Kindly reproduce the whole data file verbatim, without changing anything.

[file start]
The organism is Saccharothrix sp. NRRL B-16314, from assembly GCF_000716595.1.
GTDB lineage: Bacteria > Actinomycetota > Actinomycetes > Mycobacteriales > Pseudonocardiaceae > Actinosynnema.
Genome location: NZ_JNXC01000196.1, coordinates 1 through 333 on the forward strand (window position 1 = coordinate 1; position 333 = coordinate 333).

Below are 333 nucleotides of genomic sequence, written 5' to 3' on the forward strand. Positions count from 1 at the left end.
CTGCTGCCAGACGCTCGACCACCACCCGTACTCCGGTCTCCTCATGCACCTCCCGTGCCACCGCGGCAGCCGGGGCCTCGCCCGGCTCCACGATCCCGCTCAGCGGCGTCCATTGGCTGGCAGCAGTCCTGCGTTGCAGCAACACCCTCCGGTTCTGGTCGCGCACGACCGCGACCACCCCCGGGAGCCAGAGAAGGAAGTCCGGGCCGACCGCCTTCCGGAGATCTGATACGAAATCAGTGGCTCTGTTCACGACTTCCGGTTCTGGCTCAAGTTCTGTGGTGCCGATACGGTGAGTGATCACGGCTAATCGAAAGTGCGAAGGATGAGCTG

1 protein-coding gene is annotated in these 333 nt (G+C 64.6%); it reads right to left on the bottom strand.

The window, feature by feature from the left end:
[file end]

The organism is Saccharothrix sp. NRRL B-16314, from assembly GCF_000716595.1.
GTDB lineage: Bacteria > Actinomycetota > Actinomycetes > Mycobacteriales > Pseudonocardiaceae > Actinosynnema.
Genome location: NZ_JNXC01000196.1, coordinates 1 through 333 on the forward strand (window position 1 = coordinate 1; position 333 = coordinate 333).

Below are 333 nucleotides of genomic sequence, written 5' to 3' on the forward strand. Positions count from 1 at the left end.
CTGCTGCCAGACGCTCGACCACCACCCGTACTCCGGTCTCCTCATGCACCTCCCGTGCCACCGCGGCAGCCGGGGCCTCGCCCGGCTCCACGATCCCGCTCAGCGGCGTCCATTGGCTGGCAGCAGTCCTGCGTTGCAGCAACACCCTCCGGTTCTGGTCGCGCACGACCGCGACCACCCCCGGGAGCCAGAGAAGGAAGTCCGGGCCGACCGCCTTCCGGAGATCTGATACGAAATCAGTGGCTCTGTTCACGACTTCCGGTTCTGGCTCAAGTTCTGTGGTGCCGATACGGTGAGTGATCACGGCTAATCGAAAGTGCGAAGGATGAGCTG

1 protein-coding gene is annotated in these 333 nt (G+C 64.6%); it reads right to left on the bottom strand.

The window, feature by feature from the left end: